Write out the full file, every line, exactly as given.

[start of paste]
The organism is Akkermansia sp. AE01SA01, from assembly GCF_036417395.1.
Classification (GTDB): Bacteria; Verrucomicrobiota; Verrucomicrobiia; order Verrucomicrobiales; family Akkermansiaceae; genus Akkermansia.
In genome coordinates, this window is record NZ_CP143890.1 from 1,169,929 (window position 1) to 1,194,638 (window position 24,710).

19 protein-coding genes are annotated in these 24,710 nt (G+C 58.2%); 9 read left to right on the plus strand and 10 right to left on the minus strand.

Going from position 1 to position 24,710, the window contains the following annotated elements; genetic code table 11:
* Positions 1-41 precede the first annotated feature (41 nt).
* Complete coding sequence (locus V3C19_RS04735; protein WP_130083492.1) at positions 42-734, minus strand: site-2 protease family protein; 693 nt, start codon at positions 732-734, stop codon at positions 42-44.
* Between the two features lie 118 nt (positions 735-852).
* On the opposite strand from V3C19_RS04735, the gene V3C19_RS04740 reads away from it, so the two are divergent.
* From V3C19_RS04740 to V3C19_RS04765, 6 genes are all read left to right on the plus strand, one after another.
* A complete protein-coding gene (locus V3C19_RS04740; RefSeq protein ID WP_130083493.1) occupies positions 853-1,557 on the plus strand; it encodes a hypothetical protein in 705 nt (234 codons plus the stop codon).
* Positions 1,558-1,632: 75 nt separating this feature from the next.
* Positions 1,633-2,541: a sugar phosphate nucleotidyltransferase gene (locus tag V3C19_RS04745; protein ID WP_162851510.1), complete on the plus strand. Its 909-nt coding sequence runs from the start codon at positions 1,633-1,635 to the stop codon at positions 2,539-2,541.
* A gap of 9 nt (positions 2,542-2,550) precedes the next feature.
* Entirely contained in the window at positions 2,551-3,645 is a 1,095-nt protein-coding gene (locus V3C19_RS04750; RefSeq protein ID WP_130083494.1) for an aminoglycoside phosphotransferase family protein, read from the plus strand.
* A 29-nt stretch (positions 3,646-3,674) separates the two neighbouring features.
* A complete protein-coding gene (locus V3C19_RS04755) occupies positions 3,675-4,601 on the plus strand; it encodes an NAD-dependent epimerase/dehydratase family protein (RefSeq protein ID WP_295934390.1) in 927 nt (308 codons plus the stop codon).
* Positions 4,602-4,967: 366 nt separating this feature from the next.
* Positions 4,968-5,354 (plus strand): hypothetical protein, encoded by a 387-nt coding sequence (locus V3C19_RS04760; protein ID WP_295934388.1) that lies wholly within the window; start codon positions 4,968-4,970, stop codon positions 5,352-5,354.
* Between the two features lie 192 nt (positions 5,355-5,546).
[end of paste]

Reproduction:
The organism is Akkermansia sp. AE01SA01, from assembly GCF_036417395.1.
Classification (GTDB): Bacteria; Verrucomicrobiota; Verrucomicrobiia; order Verrucomicrobiales; family Akkermansiaceae; genus Akkermansia.
In genome coordinates, this window is record NZ_CP143890.1 from 1,169,929 (window position 1) to 1,194,638 (window position 24,710).

19 protein-coding genes are annotated in these 24,710 nt (G+C 58.2%); 9 read left to right on the plus strand and 10 right to left on the minus strand.

Going from position 1 to position 24,710, the window contains the following annotated elements; genetic code table 11:
* Positions 1-41 precede the first annotated feature (41 nt).
* Complete coding sequence (locus V3C19_RS04735; protein WP_130083492.1) at positions 42-734, minus strand: site-2 protease family protein; 693 nt, start codon at positions 732-734, stop codon at positions 42-44.
* Between the two features lie 118 nt (positions 735-852).
* On the opposite strand from V3C19_RS04735, the gene V3C19_RS04740 reads away from it, so the two are divergent.
* From V3C19_RS04740 to V3C19_RS04765, 6 genes are all read left to right on the plus strand, one after another.
* A complete protein-coding gene (locus V3C19_RS04740; RefSeq protein ID WP_130083493.1) occupies positions 853-1,557 on the plus strand; it encodes a hypothetical protein in 705 nt (234 codons plus the stop codon).
* Positions 1,558-1,632: 75 nt separating this feature from the next.
* Positions 1,633-2,541: a sugar phosphate nucleotidyltransferase gene (locus tag V3C19_RS04745; protein ID WP_162851510.1), complete on the plus strand. Its 909-nt coding sequence runs from the start codon at positions 1,633-1,635 to the stop codon at positions 2,539-2,541.
* A gap of 9 nt (positions 2,542-2,550) precedes the next feature.
* Entirely contained in the window at positions 2,551-3,645 is a 1,095-nt protein-coding gene (locus V3C19_RS04750; RefSeq protein ID WP_130083494.1) for an aminoglycoside phosphotransferase family protein, read from the plus strand.
* A 29-nt stretch (positions 3,646-3,674) separates the two neighbouring features.
* A complete protein-coding gene (locus V3C19_RS04755) occupies positions 3,675-4,601 on the plus strand; it encodes an NAD-dependent epimerase/dehydratase family protein (RefSeq protein ID WP_295934390.1) in 927 nt (308 codons plus the stop codon).
* Positions 4,602-4,967: 366 nt separating this feature from the next.
* Positions 4,968-5,354 (plus strand): hypothetical protein, encoded by a 387-nt coding sequence (locus V3C19_RS04760; protein ID WP_295934388.1) that lies wholly within the window; start codon positions 4,968-4,970, stop codon positions 5,352-5,354.
* Between the two features lie 192 nt (positions 5,355-5,546).